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New SF county rules would govern mines, other projects

Copyright © 2019 Albuquerque Journal

In 2014, hundreds of people came out to Santa Fe County Commission meetings, with the overflow spilling out of the commission’s chambers, to fight a proposed basalt mining operation on La Bajada Mesa. Opponents said the mine would destroy the mesa’s scenic views for miles around, and produce too much dust and noise from blasting.

Bumper stickers against the project were ubiquitous. The sand and gravel mining plan was not rejected outright, but the result of the controversy was a commission-approved moratorium on “developments with countywide impact,” such as mining operations, landfills and junkyards.

Now, the county, with much less public attention, is taking steps to address these kinds of potentially messy projects in its land use code.

Only about 30 people attended a series of four meetings hosted by the county last month that aimed to get public input on proposed amendments covering regulations that address mining, landfills and junkyards.

The county’s Sustainable Land Development Code, adopted by the County Commission in 2016, sets the rules for development in unincorporated parts of the county and was meant to replace out-of-date sections of provisions developed 20 years earlier.

“The proposed amendments include new regulations for mining and resource extraction, and enhanced protections for environmental resources and public health and safety,” the county said in a news release announcing the public meetings.

“This draft is the culmination of an extensive process with community stakeholders, technical experts and county staff from multiple departments to develop a reasonable and protective framework to regulate developments of county-wide impact.”

The 2014 mining fight was over a proposal to open a 50-acre mine on La Bajada Mesa submitted by landowners Buena Vista Estates, Inc. and Albuquerque-based Rockology, Inc. Penny Ellis-Green, then the county’s growth management director, said in a memo at the time that “existing regulations are either non-existent or inadequate to meet the special regulatory needs” of “developments with county-wide impact,” such as a mine.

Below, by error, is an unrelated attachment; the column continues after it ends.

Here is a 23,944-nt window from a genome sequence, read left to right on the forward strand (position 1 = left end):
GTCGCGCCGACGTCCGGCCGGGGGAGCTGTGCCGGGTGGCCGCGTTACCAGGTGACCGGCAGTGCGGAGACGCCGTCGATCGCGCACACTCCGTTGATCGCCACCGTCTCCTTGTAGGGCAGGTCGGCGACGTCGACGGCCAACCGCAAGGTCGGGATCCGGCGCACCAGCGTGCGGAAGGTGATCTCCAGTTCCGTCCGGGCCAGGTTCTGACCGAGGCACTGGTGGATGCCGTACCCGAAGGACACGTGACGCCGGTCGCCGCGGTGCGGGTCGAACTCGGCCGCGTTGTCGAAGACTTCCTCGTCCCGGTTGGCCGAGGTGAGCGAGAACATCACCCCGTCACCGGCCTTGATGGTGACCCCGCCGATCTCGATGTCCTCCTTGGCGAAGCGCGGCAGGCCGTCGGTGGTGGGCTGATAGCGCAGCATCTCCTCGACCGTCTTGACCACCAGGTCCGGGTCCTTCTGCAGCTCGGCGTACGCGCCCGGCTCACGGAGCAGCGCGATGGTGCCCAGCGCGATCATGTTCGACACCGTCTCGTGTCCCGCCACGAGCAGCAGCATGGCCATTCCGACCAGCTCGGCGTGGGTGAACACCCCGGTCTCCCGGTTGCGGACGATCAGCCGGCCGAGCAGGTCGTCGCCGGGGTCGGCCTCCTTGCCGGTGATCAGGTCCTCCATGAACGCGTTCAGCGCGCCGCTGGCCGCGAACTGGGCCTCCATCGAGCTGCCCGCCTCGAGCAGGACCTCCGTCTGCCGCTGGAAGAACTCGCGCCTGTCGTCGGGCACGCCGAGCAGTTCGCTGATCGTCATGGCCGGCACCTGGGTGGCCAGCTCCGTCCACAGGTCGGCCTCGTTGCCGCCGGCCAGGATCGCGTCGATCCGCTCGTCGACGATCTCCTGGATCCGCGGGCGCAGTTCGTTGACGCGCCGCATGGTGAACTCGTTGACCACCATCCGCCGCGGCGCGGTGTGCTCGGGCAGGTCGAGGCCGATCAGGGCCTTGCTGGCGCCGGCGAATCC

The term “developments with county-wide impact” – sometimes referred to as DCIs in county documents – also came up more recently in the fight over a proposed truck stop on 26 acres on the south side of Interstate 25 at the Cerrillos Road/N.M. 14 interchange, an issue that also turned out hundreds of opponents. Some said a big truck stop should be considered a development of countywide impact.

In the end, the Pilot Flying J truck stop was deemed by a 4-1 majority of the County Commission not to be “materially similar” to other allowable conditional uses under the county code. That was contrary to the findings of the case’s hearing officer and Ellis-Green, now the county’s own land use administrator.

No interviews

Although the county held public hearings on the proposed new DCI rules in January, no one in county government will talk about the proposed amendments now.

In recent weeks, county government officials refused to grant an interview to a Journal reporter on the land use code changes and would respond only via email to submitted questions.

Ellis-Green did not directly respond to the Journal’s request for an interview, even after county commissioners Anna Hansen and Anna Hamilton referred a reporter to Ellis-Green.